The present work was carried out from August 2014 to July 2015 in the district Anantnag which is one of the ten districts of Kashmir Valley. The study area having a population of 1,069,749 was divided into six study sites, one in each of the six tehsils. The study sites were selected randomly three in rural areas and three in urban areas.
The study was conducted on the children of the age group 5 to 15 years belonging to both the genders. Children under five years of age were not selected as the study included questionnaire survey as well and it would not have been possible to grab the accurate data from them.
Collection and preservation of stool samples
A total of 268 stool samples were randomly collected in clean, well labeled stool containers, containing 10ml of 10% formalin. Eighty seven were loose stools and 181 were hard stools. Each specimen was properly labeled, bearing patients name, age and an identification number. The samples were brought to parasitology laboratory in the department of Zoology, University of Kashmir and processed as quickly as possible.
Samples analysis was done by direct smear method and Formol Ether Concentration Technique.
The participating children were also given a questionnaire to collect the information regarding their personal hygiene, socio-economic status, maternal education, type of drinking water, defecating habits etc. The information gained through questionnaire was correlated with their infection rates to find out the risk factors associated with protozoan infection in children.
Data analysis was done by Primer software. The data was represented as mean of replicates followed by standard deviation i.e. Mean ± standard deviation (SD). The mean value in each group was analyzed and compared with others by Student’s t test. The differences were considered to be significant when the p- value obtained was found to be less than 0.05.
Sex wise prevalence
Of the 268 children (125 males and 143 females) who provided the samples, 8.2% were found to be positive for giardiasis as shown in the figure 1. The infection rate was found to be higher in case of male children (10.4%) than in female ones (6.29%). This difference was significant when compared statistically (p = 0.05). The results of higher prevalence in case of males agree with those of Jassim et al., Mahdi et al., Al-Saeed, Ibrahim QA and Bernawi et al. [16-20], who were having the opinion that males are more involved in outdoor activities and are more exposed to infectious agents in environment.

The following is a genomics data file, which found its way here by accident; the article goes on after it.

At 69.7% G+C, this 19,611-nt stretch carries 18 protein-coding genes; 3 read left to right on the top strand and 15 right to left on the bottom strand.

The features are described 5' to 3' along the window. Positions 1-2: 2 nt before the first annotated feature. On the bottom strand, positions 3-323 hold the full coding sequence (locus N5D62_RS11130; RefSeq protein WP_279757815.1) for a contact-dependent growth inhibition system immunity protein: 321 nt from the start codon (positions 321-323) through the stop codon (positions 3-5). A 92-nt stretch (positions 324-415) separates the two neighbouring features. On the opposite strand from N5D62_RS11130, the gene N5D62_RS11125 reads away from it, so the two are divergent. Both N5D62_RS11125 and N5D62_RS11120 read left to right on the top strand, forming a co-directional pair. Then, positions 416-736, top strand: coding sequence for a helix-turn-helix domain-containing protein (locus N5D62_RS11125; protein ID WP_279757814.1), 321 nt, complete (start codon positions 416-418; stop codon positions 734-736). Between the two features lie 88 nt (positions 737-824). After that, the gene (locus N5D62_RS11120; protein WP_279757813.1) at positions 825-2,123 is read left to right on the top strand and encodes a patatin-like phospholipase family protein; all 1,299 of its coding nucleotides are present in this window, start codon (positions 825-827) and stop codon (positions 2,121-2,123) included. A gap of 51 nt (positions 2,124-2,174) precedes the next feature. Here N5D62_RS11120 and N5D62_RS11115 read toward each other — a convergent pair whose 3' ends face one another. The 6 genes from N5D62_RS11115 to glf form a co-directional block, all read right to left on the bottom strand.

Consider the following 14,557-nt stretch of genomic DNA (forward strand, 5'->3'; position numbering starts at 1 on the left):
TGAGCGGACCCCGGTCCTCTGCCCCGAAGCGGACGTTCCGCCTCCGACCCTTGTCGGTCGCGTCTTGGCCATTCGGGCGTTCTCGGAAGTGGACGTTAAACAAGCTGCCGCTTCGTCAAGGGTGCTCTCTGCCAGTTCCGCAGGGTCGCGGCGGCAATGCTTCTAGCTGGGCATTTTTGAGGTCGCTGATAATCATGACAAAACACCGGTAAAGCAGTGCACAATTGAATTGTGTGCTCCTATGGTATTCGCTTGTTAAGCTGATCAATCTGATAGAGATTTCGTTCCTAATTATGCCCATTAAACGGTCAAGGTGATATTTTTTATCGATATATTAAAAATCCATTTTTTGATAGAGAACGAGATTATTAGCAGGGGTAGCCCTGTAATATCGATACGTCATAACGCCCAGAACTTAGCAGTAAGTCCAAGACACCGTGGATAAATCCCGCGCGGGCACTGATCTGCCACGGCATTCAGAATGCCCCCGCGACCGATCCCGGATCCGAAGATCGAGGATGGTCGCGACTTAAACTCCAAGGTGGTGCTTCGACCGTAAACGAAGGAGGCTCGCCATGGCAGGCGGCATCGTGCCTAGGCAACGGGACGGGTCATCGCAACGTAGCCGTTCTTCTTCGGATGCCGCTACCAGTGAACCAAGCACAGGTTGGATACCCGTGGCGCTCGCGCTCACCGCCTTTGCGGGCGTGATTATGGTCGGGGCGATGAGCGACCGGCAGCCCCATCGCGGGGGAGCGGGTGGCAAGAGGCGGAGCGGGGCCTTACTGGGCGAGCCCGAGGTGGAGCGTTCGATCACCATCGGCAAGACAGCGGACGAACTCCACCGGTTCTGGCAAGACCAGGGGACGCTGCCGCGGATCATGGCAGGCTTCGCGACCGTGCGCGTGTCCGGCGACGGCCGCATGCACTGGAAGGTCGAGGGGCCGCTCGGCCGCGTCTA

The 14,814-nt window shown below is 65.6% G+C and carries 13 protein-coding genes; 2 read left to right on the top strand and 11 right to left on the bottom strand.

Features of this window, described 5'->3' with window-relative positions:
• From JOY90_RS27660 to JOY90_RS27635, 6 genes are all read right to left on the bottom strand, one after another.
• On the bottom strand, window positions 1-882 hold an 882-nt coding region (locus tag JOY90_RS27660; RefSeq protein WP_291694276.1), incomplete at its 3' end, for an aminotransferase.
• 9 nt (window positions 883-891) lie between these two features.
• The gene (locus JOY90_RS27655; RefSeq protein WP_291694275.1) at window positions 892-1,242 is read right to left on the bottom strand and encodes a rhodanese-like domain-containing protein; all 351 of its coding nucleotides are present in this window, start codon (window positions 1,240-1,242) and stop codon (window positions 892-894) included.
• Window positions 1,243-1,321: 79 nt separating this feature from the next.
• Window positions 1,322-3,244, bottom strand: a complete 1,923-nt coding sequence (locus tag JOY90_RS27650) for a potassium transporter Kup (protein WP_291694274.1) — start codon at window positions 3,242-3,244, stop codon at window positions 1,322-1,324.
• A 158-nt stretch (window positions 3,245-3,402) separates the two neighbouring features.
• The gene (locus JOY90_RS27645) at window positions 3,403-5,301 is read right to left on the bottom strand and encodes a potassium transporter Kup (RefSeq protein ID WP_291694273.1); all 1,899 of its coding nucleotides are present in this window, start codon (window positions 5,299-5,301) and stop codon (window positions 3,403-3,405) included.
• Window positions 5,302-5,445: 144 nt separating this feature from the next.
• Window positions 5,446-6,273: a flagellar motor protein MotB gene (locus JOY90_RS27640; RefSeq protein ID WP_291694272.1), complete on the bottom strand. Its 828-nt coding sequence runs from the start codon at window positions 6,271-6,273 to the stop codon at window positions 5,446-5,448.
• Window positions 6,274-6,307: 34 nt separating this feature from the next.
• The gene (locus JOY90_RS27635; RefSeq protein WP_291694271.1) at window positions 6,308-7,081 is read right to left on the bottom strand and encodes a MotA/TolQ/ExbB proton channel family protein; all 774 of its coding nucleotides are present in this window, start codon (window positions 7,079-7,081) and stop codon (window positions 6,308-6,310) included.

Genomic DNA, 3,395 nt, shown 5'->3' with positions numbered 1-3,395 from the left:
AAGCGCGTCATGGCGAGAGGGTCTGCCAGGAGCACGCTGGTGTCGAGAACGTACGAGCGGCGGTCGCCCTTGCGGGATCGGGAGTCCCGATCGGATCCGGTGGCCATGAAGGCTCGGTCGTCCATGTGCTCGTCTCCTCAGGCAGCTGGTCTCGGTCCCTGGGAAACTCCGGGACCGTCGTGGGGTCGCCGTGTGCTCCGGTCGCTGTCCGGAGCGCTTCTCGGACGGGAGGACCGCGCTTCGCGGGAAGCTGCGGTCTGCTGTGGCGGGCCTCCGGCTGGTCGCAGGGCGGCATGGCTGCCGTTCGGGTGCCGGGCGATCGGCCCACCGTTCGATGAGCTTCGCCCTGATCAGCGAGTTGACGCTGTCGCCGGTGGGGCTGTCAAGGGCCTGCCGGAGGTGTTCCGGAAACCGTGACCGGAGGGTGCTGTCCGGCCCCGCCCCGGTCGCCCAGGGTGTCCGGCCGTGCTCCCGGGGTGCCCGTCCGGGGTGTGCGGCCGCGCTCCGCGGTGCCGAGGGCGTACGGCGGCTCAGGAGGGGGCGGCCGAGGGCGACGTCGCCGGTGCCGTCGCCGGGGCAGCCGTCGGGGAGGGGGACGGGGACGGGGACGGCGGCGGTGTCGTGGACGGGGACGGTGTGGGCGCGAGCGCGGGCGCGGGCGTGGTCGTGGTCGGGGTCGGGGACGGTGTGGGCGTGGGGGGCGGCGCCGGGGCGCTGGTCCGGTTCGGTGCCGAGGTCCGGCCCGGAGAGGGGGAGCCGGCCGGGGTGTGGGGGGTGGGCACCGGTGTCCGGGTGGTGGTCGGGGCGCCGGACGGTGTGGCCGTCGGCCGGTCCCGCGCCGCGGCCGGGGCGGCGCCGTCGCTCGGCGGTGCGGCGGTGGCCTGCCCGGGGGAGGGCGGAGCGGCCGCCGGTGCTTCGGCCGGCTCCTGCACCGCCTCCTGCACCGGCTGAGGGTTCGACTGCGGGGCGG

Figure 1: Sex wise prevalence of giardiasis
Prevalence in different age groups
On the basis of their age children were divided into three groups. Group 1 included the children between 5 to 8 years of age; group 2 and group 3 included the children between 9 to 12 and 13 to 15 years of age respectively. The infection rate was highest in case of group 1 (13.7%), then showed a decline with increase in age and was least in case of group 3 (3.88%) (Table 1). This difference was significant when compared statistically (p =0.01). The reason for decline of infection with increase in age may be possibly due to strengthening of the immune system and children becoming more conscious of hygienic habits . Our findings are in close association with those of Mbuh et al. , who reported highest protozoan infection rate in age group of 6-13 years which then declined in higher age groups. Chaudhary, et al. , (from his study in Barabanki, Uttar Pradesh) also reported the peak prevalence of Giardia lamblia in the age group of 1- 10 years (35.84%), which then declined gradually with successive increase in age reaching a least infectivity rate in the age group of 51-60 years (3.77%). Pinheiro et al. , (from his study in Minas Gerais, Brazil) found that the children of below six years age are most susceptible to giardia infection, the infection rate then decreased in higher age groups with minimum infection rate in the age group of 15- 24 years.